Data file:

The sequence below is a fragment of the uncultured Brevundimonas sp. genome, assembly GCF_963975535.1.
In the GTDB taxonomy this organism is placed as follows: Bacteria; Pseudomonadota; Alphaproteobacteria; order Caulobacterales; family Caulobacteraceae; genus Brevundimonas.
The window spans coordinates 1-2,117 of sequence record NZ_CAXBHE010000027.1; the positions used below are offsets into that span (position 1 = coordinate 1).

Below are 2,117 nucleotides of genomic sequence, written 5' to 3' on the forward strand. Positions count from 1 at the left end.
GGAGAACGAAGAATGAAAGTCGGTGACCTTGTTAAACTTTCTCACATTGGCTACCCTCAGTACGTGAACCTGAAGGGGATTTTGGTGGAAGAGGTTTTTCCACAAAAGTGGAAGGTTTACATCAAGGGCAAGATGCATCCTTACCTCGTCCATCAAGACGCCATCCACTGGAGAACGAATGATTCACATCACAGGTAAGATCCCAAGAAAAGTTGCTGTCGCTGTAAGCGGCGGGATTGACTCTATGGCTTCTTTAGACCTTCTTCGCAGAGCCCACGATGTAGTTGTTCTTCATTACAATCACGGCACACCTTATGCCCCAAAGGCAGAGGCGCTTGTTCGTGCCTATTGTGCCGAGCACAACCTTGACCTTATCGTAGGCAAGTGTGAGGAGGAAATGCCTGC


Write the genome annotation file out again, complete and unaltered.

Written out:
The sequence below is a fragment of the uncultured Brevundimonas sp. genome, assembly GCF_963975535.1.
In the GTDB taxonomy this organism is placed as follows: Bacteria; Pseudomonadota; Alphaproteobacteria; order Caulobacterales; family Caulobacteraceae; genus Brevundimonas.
The window spans coordinates 1-2,117 of sequence record NZ_CAXBHE010000027.1; the positions used below are offsets into that span (position 1 = coordinate 1).

Below are 2,117 nucleotides of genomic sequence, written 5' to 3' on the forward strand. Positions count from 1 at the left end.
GGAGAACGAAGAATGAAAGTCGGTGACCTTGTTAAACTTTCTCACATTGGCTACCCTCAGTACGTGAACCTGAAGGGGATTTTGGTGGAAGAGGTTTTTCCACAAAAGTGGAAGGTTTACATCAAGGGCAAGATGCATCCTTACCTCGTCCATCAAGACGCCATCCACTGGAGAACGAATGATTCACATCACAGGTAAGATCCCAAGAAAAGTTGCTGTCGCTGTAAGCGGCGGGATTGACTCTATGGCTTCTTTAGACCTTCTTCGCAGAGCCCACGATGTAGTTGTTCTTCATTACAATCACGGCACACCTTATGCCCCAAAGGCAGAGGCGCTTGTTCGTGCCTATTGTGCCGAGCACAACCTTGACCTTATCGTAGGCAAGTGTGAGGAGGAAATGCCTGC